Fostex FE208EΣ rear loaded horns


Bluebell Audio "Loftin White" 2A3 SET valve amp
TubeCAD Headphone amplifier
Fostex T90A supertweeters
Bluebell Audio "WE91" 300B SE valve amp monoblocks

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A collection of pages detailing my meandering journey through DIY audio. With due deference to R.E.M. - find out more here, or see their album discography.

Welcome to a collection of pages documenting my experiences with high efficiency full range driver loudspeakers, single ended triode amplifiers, idler drive turntables and unipivot arms. Or as my mum so eloquently put it the first time she saw my fledgling website - "a geek site".

I'm a "happy hacker", and started out with little knowledge, but my experiences are offered here for those interested enough to read in the hope that others may experience the benefits from DIY.

A little background

I got my first serious record deck in 1988. An LP12 with Valhalla power supply, Linn Basik+ arm and a K9 cartridge. After years drooling over the LP12 in my local hi fi emporium I finally owned one. And it felt great.

Then in early 1990 I bought some new amps to replace my Arcam Alpha+. Exposure VI, VII and superVIII - pre amp with separate power supply and power amp. Very nice, and much better than the Alpha+.

Before DIY

Around 1993 the old Linn Index speakers were replaced with the newly released Linn Keilidhs, later upgraded with Ku Stone bases. I really wanted the Kabers but just couldn't afford them, so got the Keilidhs as a "stop gap".

Over the years arms came and went when good deals came up. First a mk II Ittok, then the Ekos for a good price. The Lingo power supply replaced the Valhalla, and finally I shelled out for the Cirkus bearing mod.

The system sounded better for each upgrade, but it still wasn't sounding as I wanted it to.

But the cost of upgrading became progressively prohibiting. Anything that would make a worthwhile difference was now out of my price range. So I didn't upgrade. But I read lots of hi fi mags drooling over the new kit I couldn't afford, wishing I could. Then I would have the next little piece of hi fi heaven and take another step along the path of audio enlightenment.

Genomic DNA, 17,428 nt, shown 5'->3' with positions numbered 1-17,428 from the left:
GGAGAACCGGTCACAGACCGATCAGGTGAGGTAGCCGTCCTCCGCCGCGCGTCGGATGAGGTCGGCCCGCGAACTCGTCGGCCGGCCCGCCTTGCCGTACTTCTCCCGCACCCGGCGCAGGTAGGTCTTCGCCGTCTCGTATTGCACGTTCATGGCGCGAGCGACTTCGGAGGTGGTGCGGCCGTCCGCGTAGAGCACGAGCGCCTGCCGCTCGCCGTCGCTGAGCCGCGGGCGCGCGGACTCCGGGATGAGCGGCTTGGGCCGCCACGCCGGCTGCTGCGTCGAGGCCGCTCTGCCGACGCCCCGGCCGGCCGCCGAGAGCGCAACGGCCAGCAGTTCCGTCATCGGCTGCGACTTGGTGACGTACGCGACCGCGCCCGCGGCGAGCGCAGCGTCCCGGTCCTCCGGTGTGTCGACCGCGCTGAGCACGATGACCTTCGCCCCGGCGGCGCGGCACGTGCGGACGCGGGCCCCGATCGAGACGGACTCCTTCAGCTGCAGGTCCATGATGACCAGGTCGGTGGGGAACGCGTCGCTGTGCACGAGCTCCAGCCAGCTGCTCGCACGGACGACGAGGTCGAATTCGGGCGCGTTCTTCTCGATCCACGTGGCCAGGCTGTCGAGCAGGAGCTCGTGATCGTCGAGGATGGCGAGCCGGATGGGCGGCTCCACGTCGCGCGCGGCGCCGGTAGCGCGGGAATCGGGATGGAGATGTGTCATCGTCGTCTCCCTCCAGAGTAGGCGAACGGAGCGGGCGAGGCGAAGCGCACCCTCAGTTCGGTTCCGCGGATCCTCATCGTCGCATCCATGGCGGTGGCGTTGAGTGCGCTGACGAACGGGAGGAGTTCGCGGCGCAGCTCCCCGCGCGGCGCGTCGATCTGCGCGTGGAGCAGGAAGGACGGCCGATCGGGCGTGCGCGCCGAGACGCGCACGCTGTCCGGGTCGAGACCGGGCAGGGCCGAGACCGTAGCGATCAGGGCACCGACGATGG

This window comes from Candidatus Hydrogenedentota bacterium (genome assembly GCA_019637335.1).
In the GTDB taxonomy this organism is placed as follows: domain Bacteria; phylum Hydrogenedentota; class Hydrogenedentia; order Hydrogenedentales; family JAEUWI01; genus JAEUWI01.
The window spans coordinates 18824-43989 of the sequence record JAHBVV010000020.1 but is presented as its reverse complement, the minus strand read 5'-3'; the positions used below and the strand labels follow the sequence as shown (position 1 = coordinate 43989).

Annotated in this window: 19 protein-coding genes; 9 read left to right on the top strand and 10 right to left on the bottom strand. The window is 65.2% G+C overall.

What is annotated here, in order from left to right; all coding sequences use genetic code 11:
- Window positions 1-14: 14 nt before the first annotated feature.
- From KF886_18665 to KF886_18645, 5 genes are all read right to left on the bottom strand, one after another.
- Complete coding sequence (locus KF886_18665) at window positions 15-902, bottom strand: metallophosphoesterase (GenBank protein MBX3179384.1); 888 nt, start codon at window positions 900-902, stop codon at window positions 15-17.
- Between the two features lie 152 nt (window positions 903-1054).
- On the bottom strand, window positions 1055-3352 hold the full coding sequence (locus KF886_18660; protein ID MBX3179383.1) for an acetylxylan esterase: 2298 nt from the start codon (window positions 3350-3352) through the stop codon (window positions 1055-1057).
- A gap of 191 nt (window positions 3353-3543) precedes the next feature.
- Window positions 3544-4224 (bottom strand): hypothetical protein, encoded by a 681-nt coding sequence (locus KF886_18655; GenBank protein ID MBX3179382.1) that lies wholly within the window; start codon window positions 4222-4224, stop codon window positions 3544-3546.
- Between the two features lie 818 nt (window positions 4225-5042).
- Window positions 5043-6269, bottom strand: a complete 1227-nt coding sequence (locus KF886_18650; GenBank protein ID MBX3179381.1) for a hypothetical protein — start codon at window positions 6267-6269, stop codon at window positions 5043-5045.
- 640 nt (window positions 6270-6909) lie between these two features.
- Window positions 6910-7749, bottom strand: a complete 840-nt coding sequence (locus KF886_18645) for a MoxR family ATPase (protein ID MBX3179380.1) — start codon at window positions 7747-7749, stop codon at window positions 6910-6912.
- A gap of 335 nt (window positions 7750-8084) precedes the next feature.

Then in 2002 I was reading the latest issue of Choice whilst on holiday in the Lakes. Paul Messenger was reviewing a horn loudspeaker with Lowther drivers and I was drawn to the positive comments Paul made. For someone used to mainstream hi fi boxes this was very interesting. When I got home I discovered James Melhuish's Single Driver Website and the Engineer in me was inspired to build something. What followed was a pair of rather large Fostex rear loaded horns and the rest is history...

After DIY


Many thanks to the friends and contributors to the World Designs forum for their ideas and experiences. And particular thanks to Philip Ramsey of Bluebell Audio without who's enthusiasm and patience I'd still probably be listening to solid state.


DIY hi fi is a lot of fun and makes top class kit achievable. It is not always for the fainthearted though, and there are some very real safety risks that you must understand before getting stuck in. Many valve amps run at somewhere in the region 400V, some may be 4 times that. To reiterate the disclaimer on the Bluebell Audio website "The high voltages generated in vacuum tube power supplies, if not respected, will at least take the shine off your day, or at worst KILL YOU." Oh, and tracking down hum can be one of the most frustrating and demoralising jobs there is.



Fostex FE208e Sigma rear loaded horns